The Science of Cute

Why do kitten faces and cartoon cuties hold such power over us? Why does the sight of a puppy tug our heart strings? Find out in this Stuff to Blow Your Mind journey into the science of cute.

Did cats pee on ancient Egyptian rugs?

Robert blogs and fictionalizes about cat domestication. Read on.

This is excellent. "Catnip: Egress to Oblivion" captures all the fun of dosing our beloved pets with mind-altering substances with the hyperbolic style of 1970s anti-drug films. And further proving the power of cat videos, it also won the Audience Award for YouTube shorts at the Sundance Film Festival. Let's watch...

Robots Will Cook You Dinner

Earlier this month, Tokyo's International Food Machinery and Technology Expo became a regular Robo Kitchen Stadium. Who will win? Okonomiyaki Robot or Chef Robot?

Cat Parasites Wrecked My Automobile

No seriously, I'm fine -- as is my car and (presumably) my cat. But this is just the sort of claim you might hear a lot of in the future if researchers at Charles University in Prague are really onto something.

China Has a Cat with Wings

A quick scan of the news is often enough to confirm that we're living in the end times: melting ice caps, failing economies, nuclear weapons tests and celebrity gossip covering all four top spots on the Yahoo front page. But hey, if you're like me, you distract yourself with something else and get on with your life. Today, however, the news out of China is that they have a cat with wings.

If you've ever sat through a viewing of Stephen King's "Cat's Eye," you know that cats don't actually climb into the beds of child actresses and suck their breath out -- you're thinking of tiny wall trolls. Still, a great deal of concern persists among cat owners whenever there's a new baby in the household. Will the cat and the baby become fast friends, or will one try to eat the other? How's a person to be both a responsible parent and a decent pet owner? According to an article from the Associated Press this week, the key is understanding how a cat reacts to the arrival of a newborn. Just think about the noises associated with a new baby. Think about all the curious new smells -- the utter chaos that a baby brings into a household.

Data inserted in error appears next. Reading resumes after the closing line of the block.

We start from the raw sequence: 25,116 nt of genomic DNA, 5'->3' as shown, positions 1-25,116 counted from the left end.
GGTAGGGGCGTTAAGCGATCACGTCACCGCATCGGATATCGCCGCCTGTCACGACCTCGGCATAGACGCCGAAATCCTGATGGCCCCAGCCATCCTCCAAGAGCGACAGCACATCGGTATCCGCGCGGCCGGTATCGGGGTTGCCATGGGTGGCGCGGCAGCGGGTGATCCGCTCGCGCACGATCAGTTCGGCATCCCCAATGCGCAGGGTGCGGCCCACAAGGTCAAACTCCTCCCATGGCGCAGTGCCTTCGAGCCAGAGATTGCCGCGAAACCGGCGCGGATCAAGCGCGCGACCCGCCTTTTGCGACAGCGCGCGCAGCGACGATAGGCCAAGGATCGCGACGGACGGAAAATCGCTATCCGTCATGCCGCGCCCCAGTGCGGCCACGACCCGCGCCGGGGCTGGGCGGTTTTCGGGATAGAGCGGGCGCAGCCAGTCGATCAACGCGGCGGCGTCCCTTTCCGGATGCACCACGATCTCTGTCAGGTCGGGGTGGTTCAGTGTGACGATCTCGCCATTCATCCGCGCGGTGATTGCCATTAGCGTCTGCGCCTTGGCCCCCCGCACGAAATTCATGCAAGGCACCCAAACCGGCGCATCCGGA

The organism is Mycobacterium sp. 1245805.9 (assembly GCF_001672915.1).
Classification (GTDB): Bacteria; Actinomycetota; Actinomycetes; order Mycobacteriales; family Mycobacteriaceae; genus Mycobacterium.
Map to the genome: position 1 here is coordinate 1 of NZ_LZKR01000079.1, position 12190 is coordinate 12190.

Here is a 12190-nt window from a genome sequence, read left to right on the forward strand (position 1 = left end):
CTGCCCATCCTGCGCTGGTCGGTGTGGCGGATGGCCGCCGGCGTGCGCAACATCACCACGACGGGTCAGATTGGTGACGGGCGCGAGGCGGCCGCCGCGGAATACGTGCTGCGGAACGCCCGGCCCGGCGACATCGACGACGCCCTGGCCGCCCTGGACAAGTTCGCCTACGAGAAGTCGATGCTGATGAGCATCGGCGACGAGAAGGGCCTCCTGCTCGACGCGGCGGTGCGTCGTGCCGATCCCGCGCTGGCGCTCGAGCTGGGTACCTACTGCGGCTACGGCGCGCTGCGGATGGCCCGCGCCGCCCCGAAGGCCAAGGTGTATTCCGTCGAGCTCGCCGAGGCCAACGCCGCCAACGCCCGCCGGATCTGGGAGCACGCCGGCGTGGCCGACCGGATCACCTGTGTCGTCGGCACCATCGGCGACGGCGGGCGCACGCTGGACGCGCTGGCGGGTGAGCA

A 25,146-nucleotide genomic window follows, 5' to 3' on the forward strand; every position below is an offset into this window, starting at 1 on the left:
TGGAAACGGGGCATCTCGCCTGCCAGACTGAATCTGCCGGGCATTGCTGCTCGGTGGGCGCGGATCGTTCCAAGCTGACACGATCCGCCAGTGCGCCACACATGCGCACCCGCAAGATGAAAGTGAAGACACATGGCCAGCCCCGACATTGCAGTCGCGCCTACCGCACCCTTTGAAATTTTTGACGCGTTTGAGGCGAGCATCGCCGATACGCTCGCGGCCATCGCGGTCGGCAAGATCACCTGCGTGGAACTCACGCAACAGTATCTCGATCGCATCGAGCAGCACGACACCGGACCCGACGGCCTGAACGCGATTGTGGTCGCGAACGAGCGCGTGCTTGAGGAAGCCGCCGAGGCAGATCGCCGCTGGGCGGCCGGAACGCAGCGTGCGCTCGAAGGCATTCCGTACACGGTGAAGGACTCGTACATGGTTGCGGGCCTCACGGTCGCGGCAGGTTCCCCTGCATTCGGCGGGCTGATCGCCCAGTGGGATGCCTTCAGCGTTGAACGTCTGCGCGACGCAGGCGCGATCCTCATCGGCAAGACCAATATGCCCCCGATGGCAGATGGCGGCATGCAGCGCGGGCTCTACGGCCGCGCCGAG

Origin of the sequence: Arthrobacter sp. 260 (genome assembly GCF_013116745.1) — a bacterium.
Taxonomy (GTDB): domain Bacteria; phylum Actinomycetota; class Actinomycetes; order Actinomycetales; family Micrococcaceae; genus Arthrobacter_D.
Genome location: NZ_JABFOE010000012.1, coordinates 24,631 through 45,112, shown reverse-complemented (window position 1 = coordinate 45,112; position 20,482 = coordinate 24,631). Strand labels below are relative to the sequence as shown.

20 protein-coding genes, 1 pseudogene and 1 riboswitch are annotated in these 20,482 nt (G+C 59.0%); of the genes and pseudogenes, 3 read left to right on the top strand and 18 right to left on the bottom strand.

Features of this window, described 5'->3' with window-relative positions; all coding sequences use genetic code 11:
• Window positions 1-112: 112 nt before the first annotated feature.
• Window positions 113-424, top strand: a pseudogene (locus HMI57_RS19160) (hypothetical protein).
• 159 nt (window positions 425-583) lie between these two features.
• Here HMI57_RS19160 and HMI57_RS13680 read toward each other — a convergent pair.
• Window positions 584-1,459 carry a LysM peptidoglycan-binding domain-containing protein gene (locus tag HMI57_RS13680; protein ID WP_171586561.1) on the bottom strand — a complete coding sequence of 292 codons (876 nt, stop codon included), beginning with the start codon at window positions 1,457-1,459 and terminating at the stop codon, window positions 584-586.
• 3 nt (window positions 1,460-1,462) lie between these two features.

Do you ever feel like animals are spying on you? Is that bird in the window listening to your conversations? Does the cat snoop through your e-mail while you're at work? Perhaps, in your calmer moments, you chalk it all up to paranoia and move on with your day, but I've got news for you: That squirrel may be wearing a wire. Don't believe me? Well, you need look no further than Iran. According to the Associated Foreign Press, authorities "arrested" two suspected spy pigeons near a uranium enrichment facility in October of 2008. And no, that's not intelligence slang -- they arrested actual birds, each with suspicious "metal rings and invisible strings." What's more, this was hardly an isolated incident. In 2007, Iranian authorities reportedly captured 14 squirrels armed with state-of-the-art espionage equipment along their borders.

In yesterday's blog, I looked into allegations that efforts to toilet train cats were decimating the California sea otter population. A parasite called Toxoplasma gondii frequently shows up in cat feces (this is also the reason you shouldn't mess with litter boxes if you're pregnant) and, if flushed, can infect sea snails that the otters depend on -- with fatal results. Yet, according to a 2007 post on The Daily Green, flushing your cat's litter down the toilet can also save the planet. They argue that more than 4 billion pounds (almost 2 billion kilograms) of litter winds up in landfills every year and that the clay that it's made from originates in environmentally destructive strip mines -- all this on top of the potential stink.

Toilet-Trained Cats Threaten Environment

Sure, the idea of cats using the toilet may sound efficient, but California sea otters and other marine animals could be paying the price for your scoop-free lifestyle. The parasite Toxoplasma gondii shows up in cat feces and, sadly enough, an alarming number of sea otter corpses as well.